Spending nearly 22 years as a leader, Vaishali has now learnt what it takes to make the climb, and wants to leave no woman behind. As she matured as a leader over the past decade, she set out to set an example.

Sheryl Sandberg and Indra Nooyi are great but too far away for one to be able to relate to them - it is important for women to see physical role models, to aspire to be them. That’s why I was vocal and accessible

There are women from older generations who opine that one has to struggle and fall, and that’s just how it is. But Vaishali is not of that school of thought. “If I can accelerate a woman’s growth, if I have made my mistakes and got my lessons already, I wouldn’t want other women to make the same errors,” she says.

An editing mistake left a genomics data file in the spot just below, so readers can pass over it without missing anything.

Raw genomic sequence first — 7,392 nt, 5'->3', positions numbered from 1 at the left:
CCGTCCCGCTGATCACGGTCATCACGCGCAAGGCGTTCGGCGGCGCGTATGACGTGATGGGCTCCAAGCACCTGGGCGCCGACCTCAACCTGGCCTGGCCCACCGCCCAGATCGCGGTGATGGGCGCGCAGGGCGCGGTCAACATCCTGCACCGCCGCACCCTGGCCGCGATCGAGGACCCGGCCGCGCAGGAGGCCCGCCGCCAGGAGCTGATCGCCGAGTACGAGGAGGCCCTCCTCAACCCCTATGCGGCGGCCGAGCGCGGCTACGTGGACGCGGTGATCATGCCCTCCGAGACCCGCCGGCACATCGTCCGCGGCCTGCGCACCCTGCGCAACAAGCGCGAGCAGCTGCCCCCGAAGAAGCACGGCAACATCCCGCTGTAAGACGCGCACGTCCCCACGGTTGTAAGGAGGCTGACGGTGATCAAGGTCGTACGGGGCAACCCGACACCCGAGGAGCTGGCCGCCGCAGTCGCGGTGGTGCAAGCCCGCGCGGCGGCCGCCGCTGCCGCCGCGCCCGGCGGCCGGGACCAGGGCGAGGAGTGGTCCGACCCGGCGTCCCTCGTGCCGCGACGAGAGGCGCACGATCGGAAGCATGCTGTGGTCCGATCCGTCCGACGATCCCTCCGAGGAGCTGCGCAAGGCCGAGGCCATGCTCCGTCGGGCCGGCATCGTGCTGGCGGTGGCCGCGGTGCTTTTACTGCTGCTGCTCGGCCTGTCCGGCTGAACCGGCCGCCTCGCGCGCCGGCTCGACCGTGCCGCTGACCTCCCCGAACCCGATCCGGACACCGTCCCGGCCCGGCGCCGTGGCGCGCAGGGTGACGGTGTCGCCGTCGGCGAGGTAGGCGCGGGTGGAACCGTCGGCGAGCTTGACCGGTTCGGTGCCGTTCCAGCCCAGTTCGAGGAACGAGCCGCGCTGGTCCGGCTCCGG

She is, evidently, a fan of the ‘Women helping Women’ movement, because women, she has witnessed, definitely encounter more barriers to their success than men. “Men, for instance, have a natural tendency to lobby and network, but it takes exceptional courage for women to reach out to me and ask for help. So, if I had limited time, I am biased in favour of women – the situation is still bad enough for this to be a necessity,” she notes.

Chapter six - Walking the talk

A year-and-a-half ago, she noticed that this phenomenon encompasses not only women in corporates, but women entrepreneurs as well. “Women don’t have access to the right circuits, networks etc. The numbers are dismal for funding pumped into women-run ventures. I had to move the needle, even if it was on a small scale,” she says.

Vaishali at a marathon